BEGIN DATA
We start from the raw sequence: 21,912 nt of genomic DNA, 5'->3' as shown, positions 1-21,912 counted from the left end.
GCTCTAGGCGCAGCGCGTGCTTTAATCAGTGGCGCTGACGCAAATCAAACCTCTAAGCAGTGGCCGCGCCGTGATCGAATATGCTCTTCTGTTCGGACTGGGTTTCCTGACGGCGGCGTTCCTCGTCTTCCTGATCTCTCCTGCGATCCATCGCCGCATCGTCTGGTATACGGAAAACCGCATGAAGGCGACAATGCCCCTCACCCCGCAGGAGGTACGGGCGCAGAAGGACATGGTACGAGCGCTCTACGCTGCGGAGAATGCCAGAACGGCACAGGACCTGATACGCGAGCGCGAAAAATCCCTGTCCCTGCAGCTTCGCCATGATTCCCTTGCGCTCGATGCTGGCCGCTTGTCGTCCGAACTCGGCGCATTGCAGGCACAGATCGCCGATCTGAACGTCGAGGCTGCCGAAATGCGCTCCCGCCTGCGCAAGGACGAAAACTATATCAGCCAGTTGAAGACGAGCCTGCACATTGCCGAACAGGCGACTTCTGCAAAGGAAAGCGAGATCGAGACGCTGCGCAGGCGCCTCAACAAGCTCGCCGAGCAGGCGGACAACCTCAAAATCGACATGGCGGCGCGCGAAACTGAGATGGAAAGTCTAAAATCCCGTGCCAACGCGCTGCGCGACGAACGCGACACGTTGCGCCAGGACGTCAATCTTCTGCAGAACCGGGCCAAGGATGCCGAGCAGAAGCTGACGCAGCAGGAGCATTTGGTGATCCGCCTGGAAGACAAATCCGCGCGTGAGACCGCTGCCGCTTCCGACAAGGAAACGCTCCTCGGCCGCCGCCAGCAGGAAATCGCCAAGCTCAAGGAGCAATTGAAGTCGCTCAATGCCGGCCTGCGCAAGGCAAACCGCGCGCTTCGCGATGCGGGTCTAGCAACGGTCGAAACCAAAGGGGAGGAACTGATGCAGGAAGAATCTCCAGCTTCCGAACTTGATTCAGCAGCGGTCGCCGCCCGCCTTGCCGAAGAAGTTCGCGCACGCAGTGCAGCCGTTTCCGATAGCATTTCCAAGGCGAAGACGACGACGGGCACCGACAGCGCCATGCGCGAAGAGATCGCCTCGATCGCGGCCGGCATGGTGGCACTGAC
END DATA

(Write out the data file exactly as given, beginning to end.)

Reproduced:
We start from the raw sequence: 21,912 nt of genomic DNA, 5'->3' as shown, positions 1-21,912 counted from the left end.
GCTCTAGGCGCAGCGCGTGCTTTAATCAGTGGCGCTGACGCAAATCAAACCTCTAAGCAGTGGCCGCGCCGTGATCGAATATGCTCTTCTGTTCGGACTGGGTTTCCTGACGGCGGCGTTCCTCGTCTTCCTGATCTCTCCTGCGATCCATCGCCGCATCGTCTGGTATACGGAAAACCGCATGAAGGCGACAATGCCCCTCACCCCGCAGGAGGTACGGGCGCAGAAGGACATGGTACGAGCGCTCTACGCTGCGGAGAATGCCAGAACGGCACAGGACCTGATACGCGAGCGCGAAAAATCCCTGTCCCTGCAGCTTCGCCATGATTCCCTTGCGCTCGATGCTGGCCGCTTGTCGTCCGAACTCGGCGCATTGCAGGCACAGATCGCCGATCTGAACGTCGAGGCTGCCGAAATGCGCTCCCGCCTGCGCAAGGACGAAAACTATATCAGCCAGTTGAAGACGAGCCTGCACATTGCCGAACAGGCGACTTCTGCAAAGGAAAGCGAGATCGAGACGCTGCGCAGGCGCCTCAACAAGCTCGCCGAGCAGGCGGACAACCTCAAAATCGACATGGCGGCGCGCGAAACTGAGATGGAAAGTCTAAAATCCCGTGCCAACGCGCTGCGCGACGAACGCGACACGTTGCGCCAGGACGTCAATCTTCTGCAGAACCGGGCCAAGGATGCCGAGCAGAAGCTGACGCAGCAGGAGCATTTGGTGATCCGCCTGGAAGACAAATCCGCGCGTGAGACCGCTGCCGCTTCCGACAAGGAAACGCTCCTCGGCCGCCGCCAGCAGGAAATCGCCAAGCTCAAGGAGCAATTGAAGTCGCTCAATGCCGGCCTGCGCAAGGCAAACCGCGCGCTTCGCGATGCGGGTCTAGCAACGGTCGAAACCAAAGGGGAGGAACTGATGCAGGAAGAATCTCCAGCTTCCGAACTTGATTCAGCAGCGGTCGCCGCCCGCCTTGCCGAAGAAGTTCGCGCACGCAGTGCAGCCGTTTCCGATAGCATTTCCAAGGCGAAGACGACGACGGGCACCGACAGCGCCATGCGCGAAGAGATCGCCTCGATCGCGGCCGGCATGGTGGCACTGAC